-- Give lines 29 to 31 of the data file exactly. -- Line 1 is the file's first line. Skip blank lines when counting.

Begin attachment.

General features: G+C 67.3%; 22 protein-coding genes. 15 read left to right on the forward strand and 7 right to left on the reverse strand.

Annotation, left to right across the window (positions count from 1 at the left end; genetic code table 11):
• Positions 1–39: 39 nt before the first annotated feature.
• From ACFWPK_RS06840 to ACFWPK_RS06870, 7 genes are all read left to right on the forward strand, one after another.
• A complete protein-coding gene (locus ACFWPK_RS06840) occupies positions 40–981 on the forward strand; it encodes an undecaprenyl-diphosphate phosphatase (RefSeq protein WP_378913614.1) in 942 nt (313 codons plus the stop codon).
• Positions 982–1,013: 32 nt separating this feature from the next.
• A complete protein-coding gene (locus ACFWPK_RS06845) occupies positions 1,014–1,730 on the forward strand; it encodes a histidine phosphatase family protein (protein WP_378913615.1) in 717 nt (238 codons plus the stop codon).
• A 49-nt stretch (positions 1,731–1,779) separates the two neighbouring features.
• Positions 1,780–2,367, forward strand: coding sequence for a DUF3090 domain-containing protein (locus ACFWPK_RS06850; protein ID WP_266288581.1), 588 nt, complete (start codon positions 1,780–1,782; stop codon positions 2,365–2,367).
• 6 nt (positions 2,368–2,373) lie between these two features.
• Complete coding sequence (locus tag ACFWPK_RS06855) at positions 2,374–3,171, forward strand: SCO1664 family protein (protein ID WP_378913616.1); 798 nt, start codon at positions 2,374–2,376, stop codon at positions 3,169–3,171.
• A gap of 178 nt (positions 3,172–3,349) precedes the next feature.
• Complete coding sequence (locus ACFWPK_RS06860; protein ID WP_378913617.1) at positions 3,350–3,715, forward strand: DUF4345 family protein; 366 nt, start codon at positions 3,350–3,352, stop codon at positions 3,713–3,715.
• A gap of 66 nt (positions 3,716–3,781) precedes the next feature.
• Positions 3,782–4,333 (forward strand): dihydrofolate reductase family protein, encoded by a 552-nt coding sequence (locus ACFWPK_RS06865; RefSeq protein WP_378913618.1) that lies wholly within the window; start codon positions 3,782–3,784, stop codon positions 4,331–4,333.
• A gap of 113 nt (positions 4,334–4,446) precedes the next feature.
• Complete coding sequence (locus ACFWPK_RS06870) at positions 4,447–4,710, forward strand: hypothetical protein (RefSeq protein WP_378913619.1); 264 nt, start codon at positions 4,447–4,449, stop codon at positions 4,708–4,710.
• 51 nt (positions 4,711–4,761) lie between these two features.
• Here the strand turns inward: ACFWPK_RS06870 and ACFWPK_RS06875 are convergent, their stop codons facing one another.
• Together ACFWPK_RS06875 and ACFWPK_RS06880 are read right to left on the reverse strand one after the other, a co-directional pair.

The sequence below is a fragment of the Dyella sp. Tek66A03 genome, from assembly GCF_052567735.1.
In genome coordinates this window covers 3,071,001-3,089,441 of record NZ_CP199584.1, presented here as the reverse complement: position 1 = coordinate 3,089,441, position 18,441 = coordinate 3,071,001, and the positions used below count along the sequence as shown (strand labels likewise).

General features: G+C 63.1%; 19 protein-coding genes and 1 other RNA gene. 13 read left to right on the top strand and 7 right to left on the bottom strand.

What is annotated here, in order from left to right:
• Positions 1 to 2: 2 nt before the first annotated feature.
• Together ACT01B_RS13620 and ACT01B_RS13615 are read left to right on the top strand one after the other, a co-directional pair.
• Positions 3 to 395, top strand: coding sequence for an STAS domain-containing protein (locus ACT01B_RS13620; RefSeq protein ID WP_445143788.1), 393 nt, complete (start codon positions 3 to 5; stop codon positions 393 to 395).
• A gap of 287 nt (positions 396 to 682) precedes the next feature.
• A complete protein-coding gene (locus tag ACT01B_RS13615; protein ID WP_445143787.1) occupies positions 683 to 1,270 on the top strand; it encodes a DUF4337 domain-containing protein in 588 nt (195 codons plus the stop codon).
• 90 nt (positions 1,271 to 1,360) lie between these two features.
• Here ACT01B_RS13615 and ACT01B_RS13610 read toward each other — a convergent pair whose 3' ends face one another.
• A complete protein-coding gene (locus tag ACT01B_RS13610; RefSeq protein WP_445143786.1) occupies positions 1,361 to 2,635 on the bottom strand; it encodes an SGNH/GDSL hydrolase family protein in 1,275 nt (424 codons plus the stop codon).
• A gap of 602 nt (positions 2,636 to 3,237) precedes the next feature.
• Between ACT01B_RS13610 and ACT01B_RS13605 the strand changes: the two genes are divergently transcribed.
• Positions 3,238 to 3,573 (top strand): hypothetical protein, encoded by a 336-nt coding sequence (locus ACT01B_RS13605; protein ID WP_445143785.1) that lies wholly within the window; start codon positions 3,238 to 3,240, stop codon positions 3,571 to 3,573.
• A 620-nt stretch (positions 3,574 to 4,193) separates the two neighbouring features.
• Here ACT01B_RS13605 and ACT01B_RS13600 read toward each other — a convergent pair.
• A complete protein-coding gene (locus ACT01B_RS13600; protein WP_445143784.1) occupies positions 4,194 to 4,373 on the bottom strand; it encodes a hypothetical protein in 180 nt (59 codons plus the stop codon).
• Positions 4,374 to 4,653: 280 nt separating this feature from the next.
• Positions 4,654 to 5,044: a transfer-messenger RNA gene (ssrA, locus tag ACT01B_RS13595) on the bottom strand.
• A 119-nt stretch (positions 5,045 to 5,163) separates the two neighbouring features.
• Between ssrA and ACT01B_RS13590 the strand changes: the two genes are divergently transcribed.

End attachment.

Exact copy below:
• A complete protein-coding gene (locus tag ACT01B_RS13615; protein ID WP_445143787.1) occupies positions 683 to 1,270 on the top strand; it encodes a DUF4337 domain-containing protein in 588 nt (195 codons plus the stop codon).
• 90 nt (positions 1,271 to 1,360) lie between these two features.
• Here ACT01B_RS13615 and ACT01B_RS13610 read toward each other — a convergent pair whose 3' ends face one another.